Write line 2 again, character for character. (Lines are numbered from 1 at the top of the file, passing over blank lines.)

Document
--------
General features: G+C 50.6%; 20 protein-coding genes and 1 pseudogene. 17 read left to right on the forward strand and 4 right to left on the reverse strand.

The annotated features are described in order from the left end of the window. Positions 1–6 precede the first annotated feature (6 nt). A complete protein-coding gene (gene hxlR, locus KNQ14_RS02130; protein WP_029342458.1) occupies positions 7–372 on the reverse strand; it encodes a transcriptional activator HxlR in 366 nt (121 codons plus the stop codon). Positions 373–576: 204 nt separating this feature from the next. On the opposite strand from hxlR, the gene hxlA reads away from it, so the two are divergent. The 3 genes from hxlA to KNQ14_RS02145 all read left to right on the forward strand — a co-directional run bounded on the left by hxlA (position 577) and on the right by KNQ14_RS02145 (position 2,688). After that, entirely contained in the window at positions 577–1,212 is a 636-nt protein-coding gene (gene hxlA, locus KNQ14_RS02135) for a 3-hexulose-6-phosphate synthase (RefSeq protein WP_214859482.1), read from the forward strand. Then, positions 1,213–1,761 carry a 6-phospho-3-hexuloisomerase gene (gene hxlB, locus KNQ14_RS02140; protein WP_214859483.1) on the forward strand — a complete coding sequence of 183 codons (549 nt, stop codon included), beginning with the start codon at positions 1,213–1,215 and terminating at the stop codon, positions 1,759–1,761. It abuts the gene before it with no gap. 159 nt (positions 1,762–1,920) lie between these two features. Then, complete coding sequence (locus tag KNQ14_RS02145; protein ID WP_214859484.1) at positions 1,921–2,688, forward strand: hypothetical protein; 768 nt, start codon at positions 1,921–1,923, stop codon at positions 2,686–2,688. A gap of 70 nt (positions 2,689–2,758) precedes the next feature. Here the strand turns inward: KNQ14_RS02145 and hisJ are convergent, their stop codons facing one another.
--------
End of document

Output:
The annotated features are described in order from the left end of the window. Positions 1–6 precede the first annotated feature (6 nt). A complete protein-coding gene (gene hxlR, locus KNQ14_RS02130; protein WP_029342458.1) occupies positions 7–372 on the reverse strand; it encodes a transcriptional activator HxlR in 366 nt (121 codons plus the stop codon). Positions 373–576: 204 nt separating this feature from the next. On the opposite strand from hxlR, the gene hxlA reads away from it, so the two are divergent. The 3 genes from hxlA to KNQ14_RS02145 all read left to right on the forward strand — a co-directional run bounded on the left by hxlA (position 577) and on the right by KNQ14_RS02145 (position 2,688). After that, entirely contained in the window at positions 577–1,212 is a 636-nt protein-coding gene (gene hxlA, locus KNQ14_RS02135) for a 3-hexulose-6-phosphate synthase (RefSeq protein WP_214859482.1), read from the forward strand. Then, positions 1,213–1,761 carry a 6-phospho-3-hexuloisomerase gene (gene hxlB, locus KNQ14_RS02140; protein WP_214859483.1) on the forward strand — a complete coding sequence of 183 codons (549 nt, stop codon included), beginning with the start codon at positions 1,213–1,215 and terminating at the stop codon, positions 1,759–1,761. It abuts the gene before it with no gap. 159 nt (positions 1,762–1,920) lie between these two features. Then, complete coding sequence (locus tag KNQ14_RS02145; protein ID WP_214859484.1) at positions 1,921–2,688, forward strand: hypothetical protein; 768 nt, start codon at positions 1,921–1,923, stop codon at positions 2,686–2,688. A gap of 70 nt (positions 2,689–2,758) precedes the next feature. Here the strand turns inward: KNQ14_RS02145 and hisJ are convergent, their stop codons facing one another.